Alas, no Butterflies,
but Elfland Lives
I went to university at UC Santa Cruz, so it doesn't take much excuse
me to head down there.
Sometime in February, I mentioned to my friends that Monarch
Butterflies spend the winter in Santa Cruz at Natural Bridges. So,
decided to head down there the first weekend in March.
However, given the torrential rains, mudslides, poor driving conditions,
and a general disinclination on my part to die for a pleasure trip,
it off till the 11th. A great decision, because that was a lovely day.
Ken and I set out around 10:30 a.m. I took the coastal route. Hwy. 280
from San Francisco, and then over the mountains on Hwy. 92 towards Half
Moon Bay and then down the coast on Hwy. 1. It is my favorite route and
I take it whenever I can. It's a little less curvy than the Devil's Slide
stretch between San Francisco and Half Moon Bay. And unlike the Devil's
Slide area, there are frequent passing lanes. It is not as fast as taking
280 all the way to San Jose and then over the mountains on Hwy. 17, but
there are some
beautiful stretches of coastline, rolling hills, and farmland that
to Natural Bridges State Park first thing. Unfortunately, most of the butterflies
had already begun their spring time migration north. They arrive in October
and stay through February / March. At the height of the season, millions
of butterflies cling to strands of hanging Eucalyptus
branches. By the time we got there, only a few dozen floated around.
since they were floating around on a darn nice day, eh, whatever, try
again next year. (We marked the calendar for December.)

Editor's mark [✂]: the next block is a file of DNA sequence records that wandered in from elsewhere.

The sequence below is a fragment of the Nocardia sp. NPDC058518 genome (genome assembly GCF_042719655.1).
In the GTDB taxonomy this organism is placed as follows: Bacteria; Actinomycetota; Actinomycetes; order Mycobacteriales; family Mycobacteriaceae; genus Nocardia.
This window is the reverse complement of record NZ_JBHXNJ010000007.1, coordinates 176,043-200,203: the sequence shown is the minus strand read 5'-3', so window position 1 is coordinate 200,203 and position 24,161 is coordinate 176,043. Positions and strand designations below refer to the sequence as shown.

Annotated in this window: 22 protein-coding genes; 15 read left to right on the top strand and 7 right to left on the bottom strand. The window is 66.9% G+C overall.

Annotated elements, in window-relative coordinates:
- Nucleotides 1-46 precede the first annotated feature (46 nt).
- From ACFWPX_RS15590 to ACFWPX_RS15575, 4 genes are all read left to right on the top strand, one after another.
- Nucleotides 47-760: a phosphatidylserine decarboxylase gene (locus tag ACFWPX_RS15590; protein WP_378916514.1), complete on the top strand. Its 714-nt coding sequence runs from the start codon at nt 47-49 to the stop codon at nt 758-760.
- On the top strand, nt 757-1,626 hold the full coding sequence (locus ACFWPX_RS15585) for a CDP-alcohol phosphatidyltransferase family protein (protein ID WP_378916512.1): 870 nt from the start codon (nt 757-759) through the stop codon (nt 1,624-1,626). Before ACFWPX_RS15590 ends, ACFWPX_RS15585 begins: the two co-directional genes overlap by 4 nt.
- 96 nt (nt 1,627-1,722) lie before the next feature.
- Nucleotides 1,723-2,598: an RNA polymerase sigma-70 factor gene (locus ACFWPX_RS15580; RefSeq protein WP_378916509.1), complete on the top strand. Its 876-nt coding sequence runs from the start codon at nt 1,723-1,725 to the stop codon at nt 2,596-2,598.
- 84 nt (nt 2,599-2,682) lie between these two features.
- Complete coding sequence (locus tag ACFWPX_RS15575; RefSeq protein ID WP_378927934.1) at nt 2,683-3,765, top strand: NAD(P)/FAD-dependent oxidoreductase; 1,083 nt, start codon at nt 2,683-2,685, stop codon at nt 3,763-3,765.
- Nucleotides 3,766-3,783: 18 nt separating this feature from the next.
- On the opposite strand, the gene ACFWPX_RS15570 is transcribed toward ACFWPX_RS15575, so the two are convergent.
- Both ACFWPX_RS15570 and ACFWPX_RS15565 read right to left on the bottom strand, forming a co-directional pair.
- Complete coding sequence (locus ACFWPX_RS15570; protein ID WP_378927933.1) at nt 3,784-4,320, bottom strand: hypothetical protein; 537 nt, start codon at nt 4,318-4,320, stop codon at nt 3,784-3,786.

After that, we headed for Zoccoli's
deli in downtown Santa Cruz. They aren't fast, but they serve incredible
Lunch in hand, we headed up to the UCSC campus.
Now here I should explain something. Most universities have a bunch
classrooms, perhaps broken up by a few trees. At Santa Cruz, rolling
and vast redwood forests are broken up by a few classrooms. The campus
huge and gorgeous and I loved every minute that I spent there.
One of the,
well I can't really say odder, hmmm...more interesting, no well, typical
aspects of the Campus is Elfland. (Aside. Santa Cruz is an odd place.
When I went there, there were no grades. Instead, we had page long
narrative evaluations. We had and have no sports teams, only intramural
sports. Our mascot is a Banana Slug.)
Hmmm...I really need to back up here. Ok, basically, redwood trees often
grow in circles because they can reproduce by budding off another tree.
Students, making use of this phenomenon, built elf dens by weaving fallen
branches between the trees. They then leave offerings to the elves. Bits
of plastic, toys, jewels. Cheap things (we are talking students), but cool
interesting things. We decorated the dens like we would have done a dorm
room. And on moonlit nights, students will go into the woods and sit in
dens and tell ghost stories while the trees creak.
dens also have another important feature, message boxes. Tins or plastic
boxes with bits of paper inside. Thoughts and poems left behind by fellow
Most dens have painted signs identifying the name of the den. There
signs on other important landmarks. The Troll bridge, a fallen tree
bridges a sink hole, the bridge to Heaven, a fallen tree that reaches
the air, and the way to hell, where the tree's roots once sat.
Now Elfland used to be bigger. It used to be in the middle of nowhere.
Now its right next to Colleges 9 and 10 (Elfland was there first). So,
there are not quite as many dens, but it's still cool.
We wrapped up the trip by a visit to my college (the UC is divided into
colleges along the English system like Oxford) and then home again,
again jiggetty, jig, via Hwy. 17.
For a map of Elfland, visit the Special Collections department at McHenry
Library and check out the Morad Roel (it has a map) or for a low rez version,
go here. And what
the hey, here's the on-line version of the Morad